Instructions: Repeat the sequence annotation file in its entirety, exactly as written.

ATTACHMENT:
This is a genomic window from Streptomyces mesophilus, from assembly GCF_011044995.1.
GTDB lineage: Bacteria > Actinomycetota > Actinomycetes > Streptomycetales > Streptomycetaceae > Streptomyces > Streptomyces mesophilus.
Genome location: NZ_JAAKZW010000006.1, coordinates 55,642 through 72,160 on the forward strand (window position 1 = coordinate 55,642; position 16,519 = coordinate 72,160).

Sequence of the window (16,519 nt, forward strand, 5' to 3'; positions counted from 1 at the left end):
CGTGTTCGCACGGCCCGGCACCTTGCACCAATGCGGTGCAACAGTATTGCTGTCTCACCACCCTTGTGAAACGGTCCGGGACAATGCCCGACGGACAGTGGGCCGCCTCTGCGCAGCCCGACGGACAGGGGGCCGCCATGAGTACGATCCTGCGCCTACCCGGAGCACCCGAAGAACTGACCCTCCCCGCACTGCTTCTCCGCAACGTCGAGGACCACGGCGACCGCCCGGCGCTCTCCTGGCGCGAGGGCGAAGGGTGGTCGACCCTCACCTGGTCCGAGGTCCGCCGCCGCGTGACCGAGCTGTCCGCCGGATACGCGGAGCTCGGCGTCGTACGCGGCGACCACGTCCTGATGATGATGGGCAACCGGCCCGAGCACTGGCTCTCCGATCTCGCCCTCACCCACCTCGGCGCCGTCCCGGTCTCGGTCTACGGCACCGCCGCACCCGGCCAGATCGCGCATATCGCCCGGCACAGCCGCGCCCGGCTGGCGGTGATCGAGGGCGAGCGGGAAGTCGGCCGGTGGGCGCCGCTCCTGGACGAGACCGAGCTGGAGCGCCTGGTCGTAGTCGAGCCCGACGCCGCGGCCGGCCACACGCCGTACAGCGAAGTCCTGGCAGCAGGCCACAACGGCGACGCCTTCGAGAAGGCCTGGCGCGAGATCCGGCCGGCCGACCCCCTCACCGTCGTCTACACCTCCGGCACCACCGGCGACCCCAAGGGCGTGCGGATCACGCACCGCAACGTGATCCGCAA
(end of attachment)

This is a genomic window from Streptomyces mesophilus, from assembly GCF_011044995.1.
GTDB lineage: Bacteria > Actinomycetota > Actinomycetes > Streptomycetales > Streptomycetaceae > Streptomyces > Streptomyces mesophilus.
Genome location: NZ_JAAKZW010000006.1, coordinates 55,642 through 72,160 on the forward strand (window position 1 = coordinate 55,642; position 16,519 = coordinate 72,160).

Sequence of the window (16,519 nt, forward strand, 5' to 3'; positions counted from 1 at the left end):
CGTGTTCGCACGGCCCGGCACCTTGCACCAATGCGGTGCAACAGTATTGCTGTCTCACCACCCTTGTGAAACGGTCCGGGACAATGCCCGACGGACAGTGGGCCGCCTCTGCGCAGCCCGACGGACAGGGGGCCGCCATGAGTACGATCCTGCGCCTACCCGGAGCACCCGAAGAACTGACCCTCCCCGCACTGCTTCTCCGCAACGTCGAGGACCACGGCGACCGCCCGGCGCTCTCCTGGCGCGAGGGCGAAGGGTGGTCGACCCTCACCTGGTCCGAGGTCCGCCGCCGCGTGACCGAGCTGTCCGCCGGATACGCGGAGCTCGGCGTCGTACGCGGCGACCACGTCCTGATGATGATGGGCAACCGGCCCGAGCACTGGCTCTCCGATCTCGCCCTCACCCACCTCGGCGCCGTCCCGGTCTCGGTCTACGGCACCGCCGCACCCGGCCAGATCGCGCATATCGCCCGGCACAGCCGCGCCCGGCTGGCGGTGATCGAGGGCGAGCGGGAAGTCGGCCGGTGGGCGCCGCTCCTGGACGAGACCGAGCTGGAGCGCCTGGTCGTAGTCGAGCCCGACGCCGCGGCCGGCCACACGCCGTACAGCGAAGTCCTGGCAGCAGGCCACAACGGCGACGCCTTCGAGAAGGCCTGGCGCGAGATCCGGCCGGCCGACCCCCTCACCGTCGTCTACACCTCCGGCACCACCGGCGACCCCAAGGGCGTGCGGATCACGCACCGCAACGTGATCCGCAA